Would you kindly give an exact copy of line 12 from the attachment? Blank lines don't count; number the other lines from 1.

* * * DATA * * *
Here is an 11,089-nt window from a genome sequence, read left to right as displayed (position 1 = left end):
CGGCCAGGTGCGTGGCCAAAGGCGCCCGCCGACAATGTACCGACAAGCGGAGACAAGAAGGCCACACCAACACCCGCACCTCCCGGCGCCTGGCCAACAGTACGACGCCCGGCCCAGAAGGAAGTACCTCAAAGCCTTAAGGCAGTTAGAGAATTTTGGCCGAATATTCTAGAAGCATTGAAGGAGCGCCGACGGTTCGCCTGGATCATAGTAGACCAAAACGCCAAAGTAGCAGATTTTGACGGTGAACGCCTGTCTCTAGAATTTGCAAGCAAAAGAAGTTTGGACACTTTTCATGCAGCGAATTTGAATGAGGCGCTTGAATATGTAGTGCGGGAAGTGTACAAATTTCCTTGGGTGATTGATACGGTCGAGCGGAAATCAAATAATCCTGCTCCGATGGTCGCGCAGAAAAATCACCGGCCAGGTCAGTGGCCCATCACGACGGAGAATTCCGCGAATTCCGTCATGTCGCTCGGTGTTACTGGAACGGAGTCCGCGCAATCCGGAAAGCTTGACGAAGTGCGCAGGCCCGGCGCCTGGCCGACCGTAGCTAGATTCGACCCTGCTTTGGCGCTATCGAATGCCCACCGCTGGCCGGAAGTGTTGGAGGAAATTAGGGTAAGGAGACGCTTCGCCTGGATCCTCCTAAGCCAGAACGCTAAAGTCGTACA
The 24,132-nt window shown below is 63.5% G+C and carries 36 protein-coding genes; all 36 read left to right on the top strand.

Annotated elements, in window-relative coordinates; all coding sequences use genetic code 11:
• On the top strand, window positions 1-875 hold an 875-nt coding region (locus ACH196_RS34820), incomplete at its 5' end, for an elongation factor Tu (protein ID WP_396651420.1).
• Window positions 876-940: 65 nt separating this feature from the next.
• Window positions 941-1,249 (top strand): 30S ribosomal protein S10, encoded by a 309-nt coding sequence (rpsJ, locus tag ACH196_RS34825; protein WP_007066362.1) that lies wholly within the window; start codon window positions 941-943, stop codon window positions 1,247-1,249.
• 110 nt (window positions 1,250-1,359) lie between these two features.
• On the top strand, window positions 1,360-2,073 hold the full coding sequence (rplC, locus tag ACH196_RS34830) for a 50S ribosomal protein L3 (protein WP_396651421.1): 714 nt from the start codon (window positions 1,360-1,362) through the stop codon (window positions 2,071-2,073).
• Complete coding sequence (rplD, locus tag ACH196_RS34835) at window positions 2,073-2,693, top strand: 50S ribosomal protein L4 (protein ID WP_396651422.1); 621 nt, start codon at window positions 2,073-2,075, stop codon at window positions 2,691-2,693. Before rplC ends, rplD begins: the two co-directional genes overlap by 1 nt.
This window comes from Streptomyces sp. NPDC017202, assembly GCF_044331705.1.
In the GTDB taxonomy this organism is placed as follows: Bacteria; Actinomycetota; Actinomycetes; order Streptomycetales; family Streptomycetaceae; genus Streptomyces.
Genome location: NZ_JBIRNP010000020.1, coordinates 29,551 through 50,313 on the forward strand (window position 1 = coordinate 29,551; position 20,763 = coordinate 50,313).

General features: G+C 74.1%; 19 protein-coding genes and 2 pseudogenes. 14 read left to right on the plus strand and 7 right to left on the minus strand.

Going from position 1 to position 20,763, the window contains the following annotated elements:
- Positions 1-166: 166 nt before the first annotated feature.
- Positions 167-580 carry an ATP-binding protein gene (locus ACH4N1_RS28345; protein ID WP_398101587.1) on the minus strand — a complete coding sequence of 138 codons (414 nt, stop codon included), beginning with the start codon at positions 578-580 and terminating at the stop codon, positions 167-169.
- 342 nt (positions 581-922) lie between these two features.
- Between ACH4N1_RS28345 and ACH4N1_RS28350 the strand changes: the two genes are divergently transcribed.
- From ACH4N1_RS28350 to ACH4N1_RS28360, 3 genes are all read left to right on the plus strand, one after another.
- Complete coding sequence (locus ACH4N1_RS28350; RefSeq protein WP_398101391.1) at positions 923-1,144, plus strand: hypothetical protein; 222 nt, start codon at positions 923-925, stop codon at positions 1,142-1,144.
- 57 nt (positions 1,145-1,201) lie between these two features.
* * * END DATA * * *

In the GTDB taxonomy this organism is placed as follows: Bacteria; Actinomycetota; Actinomycetes; order Streptomycetales; family Streptomycetaceae; genus Streptomyces.